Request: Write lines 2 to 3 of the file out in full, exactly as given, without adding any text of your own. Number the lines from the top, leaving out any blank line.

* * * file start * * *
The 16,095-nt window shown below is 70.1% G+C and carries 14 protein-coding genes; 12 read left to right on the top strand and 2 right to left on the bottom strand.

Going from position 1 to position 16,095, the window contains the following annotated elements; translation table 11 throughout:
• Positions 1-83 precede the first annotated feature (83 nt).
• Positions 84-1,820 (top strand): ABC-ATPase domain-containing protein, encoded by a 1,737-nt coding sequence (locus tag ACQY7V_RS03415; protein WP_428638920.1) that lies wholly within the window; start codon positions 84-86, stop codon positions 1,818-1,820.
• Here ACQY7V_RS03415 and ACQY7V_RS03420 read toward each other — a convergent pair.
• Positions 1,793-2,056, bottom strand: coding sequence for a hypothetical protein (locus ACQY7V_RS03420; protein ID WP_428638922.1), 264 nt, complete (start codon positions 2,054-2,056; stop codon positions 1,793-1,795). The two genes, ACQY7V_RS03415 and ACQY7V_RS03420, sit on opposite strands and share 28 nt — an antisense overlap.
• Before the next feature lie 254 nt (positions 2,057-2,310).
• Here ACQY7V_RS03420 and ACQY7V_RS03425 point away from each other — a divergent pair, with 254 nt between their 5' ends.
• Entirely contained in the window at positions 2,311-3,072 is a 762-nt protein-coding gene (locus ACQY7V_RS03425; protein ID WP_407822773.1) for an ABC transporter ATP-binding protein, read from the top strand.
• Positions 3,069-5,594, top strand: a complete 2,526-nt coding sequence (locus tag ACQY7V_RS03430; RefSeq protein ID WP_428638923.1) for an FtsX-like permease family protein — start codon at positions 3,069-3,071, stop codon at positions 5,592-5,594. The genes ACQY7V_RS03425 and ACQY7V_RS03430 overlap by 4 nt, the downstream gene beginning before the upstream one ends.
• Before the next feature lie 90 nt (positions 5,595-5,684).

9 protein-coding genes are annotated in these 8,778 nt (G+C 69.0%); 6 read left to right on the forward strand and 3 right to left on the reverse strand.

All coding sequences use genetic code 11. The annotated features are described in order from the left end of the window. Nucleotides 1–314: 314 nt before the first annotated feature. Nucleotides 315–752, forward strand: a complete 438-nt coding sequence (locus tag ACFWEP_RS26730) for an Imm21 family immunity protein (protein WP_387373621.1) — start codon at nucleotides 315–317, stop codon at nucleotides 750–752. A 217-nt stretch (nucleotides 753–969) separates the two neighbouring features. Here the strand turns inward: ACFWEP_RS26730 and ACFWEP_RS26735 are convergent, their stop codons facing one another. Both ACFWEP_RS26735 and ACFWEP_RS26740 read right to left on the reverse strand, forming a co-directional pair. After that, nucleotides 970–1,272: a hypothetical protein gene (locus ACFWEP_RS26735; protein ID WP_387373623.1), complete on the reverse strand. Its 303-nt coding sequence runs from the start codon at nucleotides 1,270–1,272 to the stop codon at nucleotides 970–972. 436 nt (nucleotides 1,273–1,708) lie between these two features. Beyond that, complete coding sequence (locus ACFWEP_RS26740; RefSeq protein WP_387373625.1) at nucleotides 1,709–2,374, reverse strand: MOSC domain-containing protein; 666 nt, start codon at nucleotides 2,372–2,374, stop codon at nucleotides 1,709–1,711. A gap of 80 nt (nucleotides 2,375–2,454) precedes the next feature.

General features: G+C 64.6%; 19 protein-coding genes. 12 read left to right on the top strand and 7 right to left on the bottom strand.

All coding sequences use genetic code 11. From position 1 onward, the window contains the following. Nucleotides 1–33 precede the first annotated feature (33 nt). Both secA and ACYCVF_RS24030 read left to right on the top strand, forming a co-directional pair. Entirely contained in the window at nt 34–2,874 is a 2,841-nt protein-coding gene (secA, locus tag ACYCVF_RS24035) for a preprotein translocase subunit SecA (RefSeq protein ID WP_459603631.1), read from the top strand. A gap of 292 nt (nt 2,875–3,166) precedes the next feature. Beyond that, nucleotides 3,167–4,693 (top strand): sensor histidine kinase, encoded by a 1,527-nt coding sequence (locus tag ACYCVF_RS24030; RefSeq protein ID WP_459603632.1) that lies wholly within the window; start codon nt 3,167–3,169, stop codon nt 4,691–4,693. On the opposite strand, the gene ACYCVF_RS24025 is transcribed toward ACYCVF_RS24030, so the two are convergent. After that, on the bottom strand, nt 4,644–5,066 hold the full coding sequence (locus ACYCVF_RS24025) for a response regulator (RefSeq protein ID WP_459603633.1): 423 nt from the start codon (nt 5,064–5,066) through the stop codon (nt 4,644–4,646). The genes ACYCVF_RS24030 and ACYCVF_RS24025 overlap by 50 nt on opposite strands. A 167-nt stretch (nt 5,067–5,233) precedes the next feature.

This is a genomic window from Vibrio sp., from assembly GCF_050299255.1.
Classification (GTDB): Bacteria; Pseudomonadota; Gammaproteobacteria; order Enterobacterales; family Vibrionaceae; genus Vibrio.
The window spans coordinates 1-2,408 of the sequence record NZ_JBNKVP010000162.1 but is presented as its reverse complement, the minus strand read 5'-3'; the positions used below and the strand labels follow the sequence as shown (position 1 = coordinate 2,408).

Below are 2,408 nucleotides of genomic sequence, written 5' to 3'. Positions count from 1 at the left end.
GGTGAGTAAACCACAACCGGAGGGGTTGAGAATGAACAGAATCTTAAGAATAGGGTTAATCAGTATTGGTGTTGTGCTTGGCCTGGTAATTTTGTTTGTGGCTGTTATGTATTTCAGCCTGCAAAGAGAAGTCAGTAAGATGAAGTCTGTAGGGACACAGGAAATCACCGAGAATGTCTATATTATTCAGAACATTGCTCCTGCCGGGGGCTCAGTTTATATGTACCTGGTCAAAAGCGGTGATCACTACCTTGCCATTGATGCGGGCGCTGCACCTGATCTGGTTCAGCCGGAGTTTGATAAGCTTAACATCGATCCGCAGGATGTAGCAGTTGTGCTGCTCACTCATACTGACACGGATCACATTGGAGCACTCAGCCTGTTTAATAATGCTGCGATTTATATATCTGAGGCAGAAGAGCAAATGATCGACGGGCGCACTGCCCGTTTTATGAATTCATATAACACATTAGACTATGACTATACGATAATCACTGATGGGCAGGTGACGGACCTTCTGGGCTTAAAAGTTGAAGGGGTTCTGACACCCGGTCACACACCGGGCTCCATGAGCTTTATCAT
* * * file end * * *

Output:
Going from position 1 to position 16,095, the window contains the following annotated elements; translation table 11 throughout:
• Positions 1-83 precede the first annotated feature (83 nt).